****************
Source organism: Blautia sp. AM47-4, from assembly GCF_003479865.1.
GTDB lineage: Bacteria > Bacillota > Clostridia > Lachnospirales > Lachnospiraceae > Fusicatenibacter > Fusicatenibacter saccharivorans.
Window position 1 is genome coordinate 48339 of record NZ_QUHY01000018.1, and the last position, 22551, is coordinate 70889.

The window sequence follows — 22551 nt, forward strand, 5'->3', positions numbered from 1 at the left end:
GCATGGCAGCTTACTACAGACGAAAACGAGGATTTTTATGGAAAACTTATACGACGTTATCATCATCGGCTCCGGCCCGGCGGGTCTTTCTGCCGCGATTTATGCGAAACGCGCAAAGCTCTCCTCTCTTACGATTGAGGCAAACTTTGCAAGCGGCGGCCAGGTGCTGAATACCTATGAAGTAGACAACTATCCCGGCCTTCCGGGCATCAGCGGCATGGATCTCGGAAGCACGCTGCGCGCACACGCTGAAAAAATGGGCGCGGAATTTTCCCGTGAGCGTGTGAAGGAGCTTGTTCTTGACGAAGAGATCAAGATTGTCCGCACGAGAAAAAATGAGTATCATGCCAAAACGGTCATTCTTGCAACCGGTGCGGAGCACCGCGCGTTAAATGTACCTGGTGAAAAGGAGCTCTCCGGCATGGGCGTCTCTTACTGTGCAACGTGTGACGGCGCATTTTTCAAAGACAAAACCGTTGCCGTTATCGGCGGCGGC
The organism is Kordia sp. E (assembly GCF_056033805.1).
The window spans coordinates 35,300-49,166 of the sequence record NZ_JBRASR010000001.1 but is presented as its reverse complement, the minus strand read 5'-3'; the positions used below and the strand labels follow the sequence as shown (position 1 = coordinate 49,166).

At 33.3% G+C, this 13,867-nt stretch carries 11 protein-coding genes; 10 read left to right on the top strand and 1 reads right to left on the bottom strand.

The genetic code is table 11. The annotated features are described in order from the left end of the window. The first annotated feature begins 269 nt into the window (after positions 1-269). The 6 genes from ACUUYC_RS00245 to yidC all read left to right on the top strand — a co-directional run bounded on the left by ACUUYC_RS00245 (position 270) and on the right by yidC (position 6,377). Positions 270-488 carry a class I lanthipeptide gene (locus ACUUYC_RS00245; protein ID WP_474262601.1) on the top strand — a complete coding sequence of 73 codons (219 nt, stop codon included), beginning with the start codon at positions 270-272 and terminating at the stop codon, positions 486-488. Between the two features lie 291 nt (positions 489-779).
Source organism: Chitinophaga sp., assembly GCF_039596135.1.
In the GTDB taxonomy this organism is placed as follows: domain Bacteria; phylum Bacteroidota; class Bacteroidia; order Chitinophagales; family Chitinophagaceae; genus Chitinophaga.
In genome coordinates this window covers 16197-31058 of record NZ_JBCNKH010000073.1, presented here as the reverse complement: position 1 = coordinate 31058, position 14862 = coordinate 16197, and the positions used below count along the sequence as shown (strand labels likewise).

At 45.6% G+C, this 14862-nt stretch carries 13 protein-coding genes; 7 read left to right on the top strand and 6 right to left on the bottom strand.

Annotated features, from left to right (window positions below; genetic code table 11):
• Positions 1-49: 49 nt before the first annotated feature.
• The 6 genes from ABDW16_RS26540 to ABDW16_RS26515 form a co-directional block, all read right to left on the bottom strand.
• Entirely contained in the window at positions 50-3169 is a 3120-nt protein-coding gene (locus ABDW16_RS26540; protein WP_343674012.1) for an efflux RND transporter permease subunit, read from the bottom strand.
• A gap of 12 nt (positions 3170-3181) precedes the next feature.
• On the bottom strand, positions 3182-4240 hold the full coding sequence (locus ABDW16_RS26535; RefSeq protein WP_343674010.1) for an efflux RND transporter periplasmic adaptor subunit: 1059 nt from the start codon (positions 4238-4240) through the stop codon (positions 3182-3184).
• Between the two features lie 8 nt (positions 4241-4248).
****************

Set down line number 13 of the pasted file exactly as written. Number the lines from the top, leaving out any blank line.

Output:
At 45.6% G+C, this 14862-nt stretch carries 13 protein-coding genes; 7 read left to right on the top strand and 6 right to left on the bottom strand.